I have no issues with my hospital using its knowledge of my health situation to provide me with targeted opportunities that might be beneficial. I see it as potentially a positive and proactive outreach. They will need to be sensitive in doing this, however, but in my region, the hospital system is pretty tightly woven into the community, anyhow, and would be rather affected by any backlash. And honestly, sometimes I feel like we make an overblown fuss about health data privacy just because everybody else is making a fuss about it, without stepping back and examining the actual impacts. For example, my mailman, with only slight observation, could easily deduce the health issues my wife, children and I have been treated for. The folks behind me in line at the drug store could do the same. Even most doctor’s offices I visit do a poor job of protecting privacy within the office itself. Just last week, I had to forcibly ignore the conversation taking place in an adjacent examination room. It was easily audible. Anyone who signs in at their PCP can see who has checked in earlier, for what doctor, for what time. Anyone who signs the pharmacist waiver form at the CVS can see who has signed in front of them. The prevalence of OTC meds makes it easier to tell what your fellow shoppers’ ailments are just by looking at their shopping cart. And somehow, we still co-exist. I’m not saying we shouldn’t protect ourselves against a massive data breach that could have dire consequences in the form of identity theft and other fallout. I’m just asking everyone to be honest about how serious they really are about privacy. It’s easy to pick on a hospital system without recognizing other areas where we turn a blind eye.

Mark does a great job articulating how many healthcare situations expose our healthcare data without any major issues. Yet, people tend to get far more worked up over the potential idea of an EMR data breach.

Certainly I’m not advocating for reckless behavior when it comes to healthcare data and securing it properly. We need to make a thoughtful effort to ensure that patient data is kept secure and private. However, let’s be reasonable in our expectations about what’s possible and reasonable.

Clinical Data Access, New Open Source EHR, and Striiv – Around Healthcare Scene

Posted on October 28, 2012 I Written By

Katie Clark is originally from Colorado and currently lives in Utah with her husband and son. She writes primarily for Smart Phone Health Care, but contributes to several Health Care Scene blogs, including EMR Thoughts, EMR and EHR, and EMR and HIPAA. She enjoys learning about Health IT and mHealth, and finding ways to improve her own health along the way.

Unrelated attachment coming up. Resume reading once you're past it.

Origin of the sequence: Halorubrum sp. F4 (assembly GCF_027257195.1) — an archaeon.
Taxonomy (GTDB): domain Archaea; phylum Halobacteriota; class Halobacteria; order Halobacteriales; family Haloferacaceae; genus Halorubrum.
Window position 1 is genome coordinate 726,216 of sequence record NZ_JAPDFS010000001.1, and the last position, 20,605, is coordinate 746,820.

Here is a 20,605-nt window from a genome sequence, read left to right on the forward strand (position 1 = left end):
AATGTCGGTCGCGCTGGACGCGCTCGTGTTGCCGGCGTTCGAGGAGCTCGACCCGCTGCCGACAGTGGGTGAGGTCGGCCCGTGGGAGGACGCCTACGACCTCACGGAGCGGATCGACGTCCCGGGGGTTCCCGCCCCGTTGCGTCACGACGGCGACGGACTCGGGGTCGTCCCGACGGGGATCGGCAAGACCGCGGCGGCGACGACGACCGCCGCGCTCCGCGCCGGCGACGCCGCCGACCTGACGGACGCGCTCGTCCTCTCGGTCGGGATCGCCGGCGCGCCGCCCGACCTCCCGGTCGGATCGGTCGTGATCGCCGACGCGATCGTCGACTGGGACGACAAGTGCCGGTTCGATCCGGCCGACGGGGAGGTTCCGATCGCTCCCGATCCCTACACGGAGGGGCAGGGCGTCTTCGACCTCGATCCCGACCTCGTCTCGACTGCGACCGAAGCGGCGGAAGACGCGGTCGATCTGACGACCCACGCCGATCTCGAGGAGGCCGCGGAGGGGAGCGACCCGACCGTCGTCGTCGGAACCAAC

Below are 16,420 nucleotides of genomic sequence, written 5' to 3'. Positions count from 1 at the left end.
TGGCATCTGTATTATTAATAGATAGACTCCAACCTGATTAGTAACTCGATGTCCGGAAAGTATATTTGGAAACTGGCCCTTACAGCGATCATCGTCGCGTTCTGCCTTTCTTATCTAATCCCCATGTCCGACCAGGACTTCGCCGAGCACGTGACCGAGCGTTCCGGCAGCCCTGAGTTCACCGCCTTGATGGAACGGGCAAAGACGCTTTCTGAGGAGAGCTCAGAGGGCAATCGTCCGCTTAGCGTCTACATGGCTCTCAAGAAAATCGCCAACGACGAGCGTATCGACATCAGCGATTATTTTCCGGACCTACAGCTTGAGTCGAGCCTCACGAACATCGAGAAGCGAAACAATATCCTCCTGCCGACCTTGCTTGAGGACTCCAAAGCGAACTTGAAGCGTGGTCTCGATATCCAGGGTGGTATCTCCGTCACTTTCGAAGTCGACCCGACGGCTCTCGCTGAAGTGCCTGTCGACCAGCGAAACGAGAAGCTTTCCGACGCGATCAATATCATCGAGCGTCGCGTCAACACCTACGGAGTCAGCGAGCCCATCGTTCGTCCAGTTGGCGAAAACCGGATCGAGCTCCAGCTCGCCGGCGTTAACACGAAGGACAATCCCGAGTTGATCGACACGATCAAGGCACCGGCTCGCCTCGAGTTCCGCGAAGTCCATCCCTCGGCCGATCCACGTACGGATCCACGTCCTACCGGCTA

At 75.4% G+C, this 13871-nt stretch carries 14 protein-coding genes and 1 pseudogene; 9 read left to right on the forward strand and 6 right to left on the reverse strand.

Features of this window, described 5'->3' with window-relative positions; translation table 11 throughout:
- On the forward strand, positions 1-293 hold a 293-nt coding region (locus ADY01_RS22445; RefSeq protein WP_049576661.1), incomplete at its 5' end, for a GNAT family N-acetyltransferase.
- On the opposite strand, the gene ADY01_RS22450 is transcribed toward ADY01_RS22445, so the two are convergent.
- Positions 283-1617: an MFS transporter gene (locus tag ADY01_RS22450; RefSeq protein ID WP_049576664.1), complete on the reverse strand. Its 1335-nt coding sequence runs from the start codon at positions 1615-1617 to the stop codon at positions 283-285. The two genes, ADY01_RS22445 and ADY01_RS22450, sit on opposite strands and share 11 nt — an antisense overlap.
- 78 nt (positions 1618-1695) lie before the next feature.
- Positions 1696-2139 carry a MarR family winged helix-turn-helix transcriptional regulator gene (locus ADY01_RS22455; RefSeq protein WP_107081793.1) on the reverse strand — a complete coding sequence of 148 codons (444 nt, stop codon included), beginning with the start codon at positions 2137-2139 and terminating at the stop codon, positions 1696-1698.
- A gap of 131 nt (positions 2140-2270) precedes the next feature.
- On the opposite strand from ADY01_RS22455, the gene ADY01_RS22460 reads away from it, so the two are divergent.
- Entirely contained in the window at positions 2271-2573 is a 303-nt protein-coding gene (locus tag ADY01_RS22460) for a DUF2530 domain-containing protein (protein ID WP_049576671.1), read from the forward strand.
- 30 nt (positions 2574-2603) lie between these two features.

Hospital EMR and EHR

Call Me Maybe at #CHIME12

One of the most popular songs among teens recently is “Call Me Maybe.” Well, at CHIME 2012, a music video of this song was created, featuring many of the participants in #CHIME12. It’s a fun little video, and the song sure is catchy.

Senators Join Initiative to Scrutinize Meaningful Use

After four GOP leaders have demanded that HHS Katherine Sebilus account for “failures” they found with Meaningful Use. Recently, a few senators have joined in the fight as well. Several questions were raised about EMRs, Medicare, and Meaningful Use. Is this the push that was needed in order to get Congress interested in the future of EMRs?

EMR and HIPAA
SXSW Accelerator Event for Health Startups

SXSW has long been known as an amazing music, film and now IT event. In fact, many people laud the event as a great place where creative people from all industries come together. This year SXSW has a whole health IT campus and a section of their Startup Accelerator competition that’s just devoted to healthcare IT startups. It will be a great place for healthcare IT to mix with the rest of the IT startup world. Plus, I expect a number of very interesting health IT companies to launch in the SXSW accelerator.

Access to Clinical Data Too Easy Via Phone

Most doctor’s offices will verify information by asking for a name and birthdate. However, this system could easily be compromised. Is there a better way to verify this type of information, before discussing medical issues? This post talks about different ideas, and how patient portals might be the solution.

New Open Source (Free) EHR Offering Developed by A Doctor

A new open source EHR is about to be released. And it was developed by a physician. Michael Chen, MD,  the doctor behind it, was interviewed on EMR and HIPAA. He discusses why he wanted to create an open source EHR, future plans, and any challenges that might be associated with it in this post.